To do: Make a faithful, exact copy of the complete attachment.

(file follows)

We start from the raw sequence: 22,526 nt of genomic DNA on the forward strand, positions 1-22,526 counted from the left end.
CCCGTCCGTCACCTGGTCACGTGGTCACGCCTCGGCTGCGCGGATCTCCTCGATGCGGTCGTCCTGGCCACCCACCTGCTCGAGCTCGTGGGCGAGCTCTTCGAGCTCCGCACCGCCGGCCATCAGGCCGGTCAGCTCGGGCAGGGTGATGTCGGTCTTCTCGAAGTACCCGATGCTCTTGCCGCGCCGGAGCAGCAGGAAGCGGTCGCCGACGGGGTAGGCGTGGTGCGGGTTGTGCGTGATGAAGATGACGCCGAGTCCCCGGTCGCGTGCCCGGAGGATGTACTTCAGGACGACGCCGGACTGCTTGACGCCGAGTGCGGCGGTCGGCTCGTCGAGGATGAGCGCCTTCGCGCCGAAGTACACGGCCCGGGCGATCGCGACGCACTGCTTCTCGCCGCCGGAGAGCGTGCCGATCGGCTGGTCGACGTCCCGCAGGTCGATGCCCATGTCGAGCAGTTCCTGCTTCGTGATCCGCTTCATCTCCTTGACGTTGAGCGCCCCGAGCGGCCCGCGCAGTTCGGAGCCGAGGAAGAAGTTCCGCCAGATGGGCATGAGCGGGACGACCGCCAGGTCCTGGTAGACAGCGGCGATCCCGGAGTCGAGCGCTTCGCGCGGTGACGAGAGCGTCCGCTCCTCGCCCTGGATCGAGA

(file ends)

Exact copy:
We start from the raw sequence: 22,526 nt of genomic DNA on the forward strand, positions 1-22,526 counted from the left end.
CCCGTCCGTCACCTGGTCACGTGGTCACGCCTCGGCTGCGCGGATCTCCTCGATGCGGTCGTCCTGGCCACCCACCTGCTCGAGCTCGTGGGCGAGCTCTTCGAGCTCCGCACCGCCGGCCATCAGGCCGGTCAGCTCGGGCAGGGTGATGTCGGTCTTCTCGAAGTACCCGATGCTCTTGCCGCGCCGGAGCAGCAGGAAGCGGTCGCCGACGGGGTAGGCGTGGTGCGGGTTGTGCGTGATGAAGATGACGCCGAGTCCCCGGTCGCGTGCCCGGAGGATGTACTTCAGGACGACGCCGGACTGCTTGACGCCGAGTGCGGCGGTCGGCTCGTCGAGGATGAGCGCCTTCGCGCCGAAGTACACGGCCCGGGCGATCGCGACGCACTGCTTCTCGCCGCCGGAGAGCGTGCCGATCGGCTGGTCGACGTCCCGCAGGTCGATGCCCATGTCGAGCAGTTCCTGCTTCGTGATCCGCTTCATCTCCTTGACGTTGAGCGCCCCGAGCGGCCCGCGCAGTTCGGAGCCGAGGAAGAAGTTCCGCCAGATGGGCATGAGCGGGACGACCGCCAGGTCCTGGTAGACAGCGGCGATCCCGGAGTCGAGCGCTTCGCGCGGTGACGAGAGCGTCCGCTCCTCGCCCTGGATCGAGA